The Christian Science Monitor

First a trade war. Now coronavirus. The roller coaster life of a US farmer.

Andy Stickel, a diversified farmer in Bowling Green, Ohio, standing in front of a cornfield he plans to plant to soybeans this spring. Source: Laurent Belsie/The Christian Science Monitor

Sitting at Andy Stickel’s kitchen table, a soggy field neatly framed by the picture window, it seems almost laughable to ask about his farm’s prospects for 2020.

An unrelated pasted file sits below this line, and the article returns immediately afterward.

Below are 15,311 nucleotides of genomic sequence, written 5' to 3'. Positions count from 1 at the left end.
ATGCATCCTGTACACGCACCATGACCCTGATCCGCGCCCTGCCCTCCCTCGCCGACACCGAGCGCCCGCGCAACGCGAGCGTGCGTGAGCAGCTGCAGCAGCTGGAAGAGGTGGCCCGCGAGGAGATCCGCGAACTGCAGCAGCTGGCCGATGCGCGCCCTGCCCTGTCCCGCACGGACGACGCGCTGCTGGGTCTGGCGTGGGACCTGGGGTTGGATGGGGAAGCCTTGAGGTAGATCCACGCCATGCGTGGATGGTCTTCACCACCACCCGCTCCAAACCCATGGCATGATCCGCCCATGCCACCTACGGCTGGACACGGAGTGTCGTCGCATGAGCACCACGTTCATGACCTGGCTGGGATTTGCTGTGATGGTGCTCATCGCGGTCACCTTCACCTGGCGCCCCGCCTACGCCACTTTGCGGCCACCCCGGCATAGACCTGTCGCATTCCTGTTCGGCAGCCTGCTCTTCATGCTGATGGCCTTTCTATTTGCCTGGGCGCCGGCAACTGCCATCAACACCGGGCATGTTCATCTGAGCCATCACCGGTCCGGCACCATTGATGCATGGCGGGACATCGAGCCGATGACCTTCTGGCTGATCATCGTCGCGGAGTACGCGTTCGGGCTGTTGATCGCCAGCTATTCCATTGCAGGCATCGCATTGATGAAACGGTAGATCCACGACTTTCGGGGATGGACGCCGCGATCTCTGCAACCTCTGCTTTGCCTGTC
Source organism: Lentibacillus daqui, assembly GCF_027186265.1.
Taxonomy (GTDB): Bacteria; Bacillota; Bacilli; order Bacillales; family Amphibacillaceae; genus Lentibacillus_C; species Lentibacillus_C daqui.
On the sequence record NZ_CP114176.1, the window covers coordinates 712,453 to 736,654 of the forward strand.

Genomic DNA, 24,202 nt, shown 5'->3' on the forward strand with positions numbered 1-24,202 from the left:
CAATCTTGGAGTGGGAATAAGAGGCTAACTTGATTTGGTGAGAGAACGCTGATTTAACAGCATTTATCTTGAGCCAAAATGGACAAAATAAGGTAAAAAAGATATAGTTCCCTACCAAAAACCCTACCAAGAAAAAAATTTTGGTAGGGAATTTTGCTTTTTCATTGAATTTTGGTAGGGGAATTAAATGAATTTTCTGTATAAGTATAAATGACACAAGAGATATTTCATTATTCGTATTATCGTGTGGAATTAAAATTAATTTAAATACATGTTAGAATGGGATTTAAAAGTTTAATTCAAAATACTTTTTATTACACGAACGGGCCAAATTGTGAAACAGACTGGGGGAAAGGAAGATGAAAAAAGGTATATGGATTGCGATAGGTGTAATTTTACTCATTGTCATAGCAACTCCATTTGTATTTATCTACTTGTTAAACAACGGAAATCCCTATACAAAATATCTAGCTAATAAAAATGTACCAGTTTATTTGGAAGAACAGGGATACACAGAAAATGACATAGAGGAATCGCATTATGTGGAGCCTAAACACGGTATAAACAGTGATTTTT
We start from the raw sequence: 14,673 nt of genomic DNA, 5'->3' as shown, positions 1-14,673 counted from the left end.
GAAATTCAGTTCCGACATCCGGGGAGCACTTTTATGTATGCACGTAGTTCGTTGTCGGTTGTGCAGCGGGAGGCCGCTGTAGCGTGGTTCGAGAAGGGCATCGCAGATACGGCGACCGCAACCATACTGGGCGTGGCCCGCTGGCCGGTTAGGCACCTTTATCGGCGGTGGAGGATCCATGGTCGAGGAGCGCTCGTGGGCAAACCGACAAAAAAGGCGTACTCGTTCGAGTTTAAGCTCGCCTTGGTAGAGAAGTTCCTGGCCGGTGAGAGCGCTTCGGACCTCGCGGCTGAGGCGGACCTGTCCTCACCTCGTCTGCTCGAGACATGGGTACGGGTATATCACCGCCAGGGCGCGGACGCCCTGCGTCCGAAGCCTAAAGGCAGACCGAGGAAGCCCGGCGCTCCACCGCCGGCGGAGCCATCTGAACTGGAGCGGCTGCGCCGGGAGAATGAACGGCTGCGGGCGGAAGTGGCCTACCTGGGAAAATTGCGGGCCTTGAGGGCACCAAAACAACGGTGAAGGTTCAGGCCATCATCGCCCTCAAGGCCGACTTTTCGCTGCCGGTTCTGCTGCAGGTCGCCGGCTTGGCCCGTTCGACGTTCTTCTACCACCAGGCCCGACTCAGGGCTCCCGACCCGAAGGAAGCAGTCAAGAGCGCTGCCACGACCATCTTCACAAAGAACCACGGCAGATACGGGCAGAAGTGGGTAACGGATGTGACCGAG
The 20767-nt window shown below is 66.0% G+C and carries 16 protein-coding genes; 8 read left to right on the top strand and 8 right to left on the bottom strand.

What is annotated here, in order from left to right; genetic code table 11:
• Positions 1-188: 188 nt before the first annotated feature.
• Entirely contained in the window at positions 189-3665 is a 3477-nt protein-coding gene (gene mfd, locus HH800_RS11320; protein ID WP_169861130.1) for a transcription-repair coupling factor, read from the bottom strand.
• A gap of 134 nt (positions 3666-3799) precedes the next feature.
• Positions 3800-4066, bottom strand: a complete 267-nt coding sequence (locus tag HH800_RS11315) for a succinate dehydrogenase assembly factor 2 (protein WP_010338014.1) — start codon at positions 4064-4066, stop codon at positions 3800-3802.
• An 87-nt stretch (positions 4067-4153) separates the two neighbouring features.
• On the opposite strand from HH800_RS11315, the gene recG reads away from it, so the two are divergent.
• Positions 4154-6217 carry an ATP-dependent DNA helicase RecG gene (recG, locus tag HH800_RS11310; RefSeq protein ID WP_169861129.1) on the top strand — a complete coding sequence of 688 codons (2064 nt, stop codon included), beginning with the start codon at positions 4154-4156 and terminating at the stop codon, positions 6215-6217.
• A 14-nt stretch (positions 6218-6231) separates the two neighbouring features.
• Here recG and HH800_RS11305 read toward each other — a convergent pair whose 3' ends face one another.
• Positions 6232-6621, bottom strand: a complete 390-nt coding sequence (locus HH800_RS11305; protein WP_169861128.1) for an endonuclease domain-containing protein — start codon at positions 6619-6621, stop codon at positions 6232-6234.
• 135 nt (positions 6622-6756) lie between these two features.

It could be a wet year again, which seriously delayed planting in 2019, or a dry one. Growing conditions in Brazil or Argentina could send prices soaring or plunging. The new trade deal with Beijing might lead to $40 billion of new sales of U.S. agricultural products ​– or not, given the sudden appearance of the coronavirus, which is disrupting imports into China.

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